- Our imitation of Jesus does not mean being complacent and inactive. Quite the contrary. Paul tells us to continue to work out your salvation for it is God who is working in you to create 1) the desire to do good and then 2) the capacity to reflect Jesus through what you say and do. The world will see Christ in us when we are willing to do what Jesus would do in any given situation. (Note: Jesus already bought our salvation by dying on the cross. When we acknowledge that, it begins the process of being made more into his likeness. We participate with God in the perfecting process.
- What will we do about what we observe happening in our country today, as the nation is in such turmoil around us? What are we empowered to do? Picket, protest, contact elected officials, vote, take the census, be informed about candidates and issues up and down the ballot. Having the mind or the attitude of Christ means being strategic and being involved, striving for the values God upholds (Think Micah 6:8. do justice, love kindness, and walk humbly with your God), loving God and loving our neighbors as ourselves.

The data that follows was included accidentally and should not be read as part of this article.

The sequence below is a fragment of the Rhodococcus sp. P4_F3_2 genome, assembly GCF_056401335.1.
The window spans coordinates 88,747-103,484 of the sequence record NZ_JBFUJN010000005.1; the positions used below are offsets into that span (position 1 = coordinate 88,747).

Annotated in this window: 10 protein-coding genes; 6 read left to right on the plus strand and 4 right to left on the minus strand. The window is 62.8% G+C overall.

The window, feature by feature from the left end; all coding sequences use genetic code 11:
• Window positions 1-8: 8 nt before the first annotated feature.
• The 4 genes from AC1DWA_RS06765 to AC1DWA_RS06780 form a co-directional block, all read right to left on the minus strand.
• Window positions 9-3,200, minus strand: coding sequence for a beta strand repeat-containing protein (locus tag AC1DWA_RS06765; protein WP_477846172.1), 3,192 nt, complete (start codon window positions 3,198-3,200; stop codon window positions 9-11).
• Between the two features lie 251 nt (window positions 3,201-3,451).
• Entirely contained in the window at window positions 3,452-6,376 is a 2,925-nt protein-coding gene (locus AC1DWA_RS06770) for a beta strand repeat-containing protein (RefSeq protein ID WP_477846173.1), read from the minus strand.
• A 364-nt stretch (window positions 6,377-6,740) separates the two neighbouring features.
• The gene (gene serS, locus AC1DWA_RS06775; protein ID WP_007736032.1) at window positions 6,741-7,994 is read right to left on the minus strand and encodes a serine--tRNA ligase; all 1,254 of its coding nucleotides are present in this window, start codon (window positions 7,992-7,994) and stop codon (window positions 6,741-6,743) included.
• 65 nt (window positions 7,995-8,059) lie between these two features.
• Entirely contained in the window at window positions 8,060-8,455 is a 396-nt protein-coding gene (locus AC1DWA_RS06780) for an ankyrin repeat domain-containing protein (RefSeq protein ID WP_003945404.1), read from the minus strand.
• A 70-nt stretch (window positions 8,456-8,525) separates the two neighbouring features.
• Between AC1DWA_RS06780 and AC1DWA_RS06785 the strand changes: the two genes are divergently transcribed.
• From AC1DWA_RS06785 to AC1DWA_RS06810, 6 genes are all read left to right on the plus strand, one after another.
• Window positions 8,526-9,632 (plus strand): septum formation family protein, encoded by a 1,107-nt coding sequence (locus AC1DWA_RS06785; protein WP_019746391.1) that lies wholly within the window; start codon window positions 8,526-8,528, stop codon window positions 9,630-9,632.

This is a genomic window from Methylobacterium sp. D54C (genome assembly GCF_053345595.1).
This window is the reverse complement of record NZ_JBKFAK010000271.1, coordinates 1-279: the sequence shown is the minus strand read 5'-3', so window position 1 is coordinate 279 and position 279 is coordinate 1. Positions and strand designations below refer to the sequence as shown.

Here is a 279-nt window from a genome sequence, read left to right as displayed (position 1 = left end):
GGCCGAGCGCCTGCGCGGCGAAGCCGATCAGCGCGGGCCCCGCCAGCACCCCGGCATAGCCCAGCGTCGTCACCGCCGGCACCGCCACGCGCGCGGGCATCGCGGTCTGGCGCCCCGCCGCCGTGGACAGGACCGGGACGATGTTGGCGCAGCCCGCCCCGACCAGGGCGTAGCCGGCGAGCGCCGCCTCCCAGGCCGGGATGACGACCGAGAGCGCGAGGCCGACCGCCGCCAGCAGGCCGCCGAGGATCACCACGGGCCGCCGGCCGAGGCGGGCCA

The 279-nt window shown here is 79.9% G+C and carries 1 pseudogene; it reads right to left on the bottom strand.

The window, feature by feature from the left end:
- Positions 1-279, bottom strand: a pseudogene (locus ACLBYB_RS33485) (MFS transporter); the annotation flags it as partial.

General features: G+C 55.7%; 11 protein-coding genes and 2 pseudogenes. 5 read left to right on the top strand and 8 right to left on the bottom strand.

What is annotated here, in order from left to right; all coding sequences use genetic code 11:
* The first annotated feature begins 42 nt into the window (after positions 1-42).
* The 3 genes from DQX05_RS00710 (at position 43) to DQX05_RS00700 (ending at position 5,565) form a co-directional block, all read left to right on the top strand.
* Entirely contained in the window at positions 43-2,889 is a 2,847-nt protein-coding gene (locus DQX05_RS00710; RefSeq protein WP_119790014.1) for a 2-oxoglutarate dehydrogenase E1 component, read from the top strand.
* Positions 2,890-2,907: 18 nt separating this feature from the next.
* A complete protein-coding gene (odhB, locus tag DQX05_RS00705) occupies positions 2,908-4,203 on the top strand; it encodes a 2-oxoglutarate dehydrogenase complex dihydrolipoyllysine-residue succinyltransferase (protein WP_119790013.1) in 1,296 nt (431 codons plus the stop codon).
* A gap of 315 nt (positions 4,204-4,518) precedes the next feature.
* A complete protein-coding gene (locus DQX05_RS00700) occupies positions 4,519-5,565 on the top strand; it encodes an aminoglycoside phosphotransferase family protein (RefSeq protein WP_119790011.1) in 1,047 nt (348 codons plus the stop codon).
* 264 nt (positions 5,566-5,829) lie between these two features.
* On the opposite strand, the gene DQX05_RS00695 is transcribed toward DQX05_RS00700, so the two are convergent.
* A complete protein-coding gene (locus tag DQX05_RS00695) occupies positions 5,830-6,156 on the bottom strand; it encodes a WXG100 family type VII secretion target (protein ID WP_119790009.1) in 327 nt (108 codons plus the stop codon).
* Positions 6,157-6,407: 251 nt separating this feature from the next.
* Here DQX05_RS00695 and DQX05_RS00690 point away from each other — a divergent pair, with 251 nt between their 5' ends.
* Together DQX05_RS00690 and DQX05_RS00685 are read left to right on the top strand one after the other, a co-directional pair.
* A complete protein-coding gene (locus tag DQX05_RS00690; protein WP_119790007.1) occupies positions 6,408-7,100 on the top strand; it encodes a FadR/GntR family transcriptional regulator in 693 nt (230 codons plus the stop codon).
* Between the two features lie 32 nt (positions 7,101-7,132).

- Continue to teach the things of God to your children, grandchildren, that the generations to come will not forget and let them see you live it. They will learn to imitate Jesus by imitating you. (Psalm 78: 1-4; Proverbs 22:6)
When times are tough for us personally or collectively, when injustice abounds, when the world is craving a word of hope and action that propels us towards God’s beloved Kingdom, let people see Jesus in us as we are his imitators not impersonators, not perfect but authentically modeling ourselves after Jesus and striving to be like him when we grow up.